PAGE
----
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World Neurosurg. 2012 Dec;78(6):712-4. doi: 10.1016/j.wneu.2011.09.024. Epub 2011 Nov 1.

Early multimodality treatment of intracranial abscesses.

Author information

1
Department of Neurosurgery, The Johns Hopkins University School of Medicine, Baltimore, Maryland, USA.

Abstract

BACKGROUND:

The treatment of brain abscesses remains one of the success stories of contemporary neurosurgery; what began as a nearly uniformly fatal disease at the turn of the 20th century has become a largely curable ailment through the use of operative and pharmaceutical intervention.

METHODS:

Following institutional review board approval, and through the courtesy of the Alan Mason Chesney Archives, the surgical files of the Johns Hopkins Hospital, 1896 to 1912, were reviewed.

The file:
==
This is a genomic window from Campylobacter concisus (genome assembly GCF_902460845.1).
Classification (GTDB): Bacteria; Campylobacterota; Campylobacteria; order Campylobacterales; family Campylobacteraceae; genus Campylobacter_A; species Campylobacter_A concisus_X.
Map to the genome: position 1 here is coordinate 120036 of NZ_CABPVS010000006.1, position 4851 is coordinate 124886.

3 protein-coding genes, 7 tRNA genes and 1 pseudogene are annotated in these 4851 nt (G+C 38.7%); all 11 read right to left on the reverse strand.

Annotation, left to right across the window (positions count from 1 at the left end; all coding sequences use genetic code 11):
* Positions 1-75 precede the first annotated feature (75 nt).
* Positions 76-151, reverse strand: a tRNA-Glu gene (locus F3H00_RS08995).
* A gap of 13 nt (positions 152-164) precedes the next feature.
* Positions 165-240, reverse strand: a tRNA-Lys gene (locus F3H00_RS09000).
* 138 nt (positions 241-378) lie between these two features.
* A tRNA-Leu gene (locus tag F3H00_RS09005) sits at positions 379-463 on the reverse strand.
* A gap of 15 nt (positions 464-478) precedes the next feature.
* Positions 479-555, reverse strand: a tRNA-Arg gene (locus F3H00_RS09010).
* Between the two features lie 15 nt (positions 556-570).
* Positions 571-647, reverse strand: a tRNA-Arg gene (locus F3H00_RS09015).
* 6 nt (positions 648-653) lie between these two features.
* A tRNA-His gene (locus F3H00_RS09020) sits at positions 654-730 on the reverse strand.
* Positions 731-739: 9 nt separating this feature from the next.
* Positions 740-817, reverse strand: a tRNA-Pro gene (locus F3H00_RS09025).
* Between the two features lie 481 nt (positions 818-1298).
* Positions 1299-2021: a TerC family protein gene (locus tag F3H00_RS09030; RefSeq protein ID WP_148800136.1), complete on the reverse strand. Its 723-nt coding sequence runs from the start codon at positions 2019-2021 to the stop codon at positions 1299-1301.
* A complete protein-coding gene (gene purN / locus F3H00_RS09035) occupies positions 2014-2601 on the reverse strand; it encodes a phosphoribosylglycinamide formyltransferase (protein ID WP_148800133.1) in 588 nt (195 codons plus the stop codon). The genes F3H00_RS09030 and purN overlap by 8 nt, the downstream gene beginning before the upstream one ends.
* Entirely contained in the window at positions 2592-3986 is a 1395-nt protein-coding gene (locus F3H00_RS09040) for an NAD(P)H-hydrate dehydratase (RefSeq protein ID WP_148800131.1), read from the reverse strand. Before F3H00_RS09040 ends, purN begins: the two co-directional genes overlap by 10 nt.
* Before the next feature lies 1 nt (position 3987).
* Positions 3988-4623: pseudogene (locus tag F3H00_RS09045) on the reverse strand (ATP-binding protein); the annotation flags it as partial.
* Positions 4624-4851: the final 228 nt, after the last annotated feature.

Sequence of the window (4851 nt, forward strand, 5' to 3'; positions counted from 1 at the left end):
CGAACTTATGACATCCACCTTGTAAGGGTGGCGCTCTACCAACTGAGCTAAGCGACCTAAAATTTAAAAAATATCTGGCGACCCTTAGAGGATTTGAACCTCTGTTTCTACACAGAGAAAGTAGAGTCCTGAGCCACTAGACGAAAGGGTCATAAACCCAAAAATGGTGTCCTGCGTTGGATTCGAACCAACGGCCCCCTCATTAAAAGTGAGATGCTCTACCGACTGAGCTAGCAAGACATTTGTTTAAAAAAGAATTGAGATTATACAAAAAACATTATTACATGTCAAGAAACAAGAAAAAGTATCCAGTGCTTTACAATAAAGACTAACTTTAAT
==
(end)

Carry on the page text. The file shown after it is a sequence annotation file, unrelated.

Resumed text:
RESULTS:

A total of six patients were operated on for intracranial abscesses. Three patients died during their admission, the remaining three were discharged with a condition listed as "improved" or "well."

CONCLUSIONS:

Cushing employed a variety of operative drainage techniques for intracranial abscesses and implemented an early antibacterial agent to provide adjuvant treatment in one patient. Although these cases demonstrate a 50% mortality rate, they provide insight into the challenges faced by neurosurgeons treating intracranial abscesses at the turn of the 20th century.

PMID:
22120258
DOI:
10.1016/j.wneu.2011.09.024
[Indexed for MEDLINE]

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